. "4 They Thought the World Was Flat? Applying the Principles of How People Learn in Teaching High School History." How Students Learn: History, Mathematics, and Science in the Classroom. Washington, DC: The National Academies Press, 2005.
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How Students Learn: History, Mathematics, and Science in the Classroom
this chapter. I benefited greatly from their generous support and valuable comments. Suzanne Wilson, in particular, provided me with timely and important criticism throughout the project. Greg Deegan and Bonnie Morosi also provided important help at an early stage in this work.
Hall, 1883, p. vii.
Ibid, p. viii.
Jonassen, 2000. Jonassen uses the word “mindtools” in relationship to computers and technological learning environments, seeing these as “intellectual partners with the learner in order to engage and facilitate critical thinking and higher learning.” The tools I discuss in this chapter, while not electronic, serve as supports to help students engage in historical thinking, and thus fit the spirit of Jonassen’s description.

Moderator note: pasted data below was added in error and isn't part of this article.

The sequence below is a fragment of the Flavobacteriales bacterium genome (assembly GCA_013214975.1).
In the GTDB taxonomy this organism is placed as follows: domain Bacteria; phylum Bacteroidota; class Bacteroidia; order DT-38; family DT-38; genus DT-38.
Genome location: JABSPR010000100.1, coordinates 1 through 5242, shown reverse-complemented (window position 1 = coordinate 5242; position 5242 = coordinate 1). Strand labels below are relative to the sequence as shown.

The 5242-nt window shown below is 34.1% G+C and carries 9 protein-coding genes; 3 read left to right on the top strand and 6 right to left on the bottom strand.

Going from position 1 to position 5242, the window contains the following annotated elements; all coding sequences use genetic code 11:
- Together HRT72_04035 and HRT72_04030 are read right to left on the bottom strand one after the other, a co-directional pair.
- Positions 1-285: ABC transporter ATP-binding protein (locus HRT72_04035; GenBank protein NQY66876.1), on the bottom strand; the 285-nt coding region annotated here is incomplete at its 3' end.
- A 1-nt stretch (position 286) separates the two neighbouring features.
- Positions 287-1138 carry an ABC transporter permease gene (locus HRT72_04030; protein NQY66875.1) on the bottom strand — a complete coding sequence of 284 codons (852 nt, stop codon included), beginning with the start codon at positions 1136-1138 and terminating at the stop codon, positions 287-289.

National Research Council, 1999, pp. 29-30; Levstik and Barton, 1997.
Wineburg, 2001; Davis et al., 2001; Lowenthal, 1985; Shemilt, 1984.
McCullough, 2001; Ginzburg et al., 1980.
Lowenthal 1996, p. 116.
Initially, I gave these accounts to students without references to reinforce the need for attention to the content presented in the source. If no student asked for reference information, I provided it later. However, if a student requested this information, I gave that student the fully referenced handout shown in Box 4-1. When I taught this lesson recently, only 2 of 55 students asked about who had produced the accounts.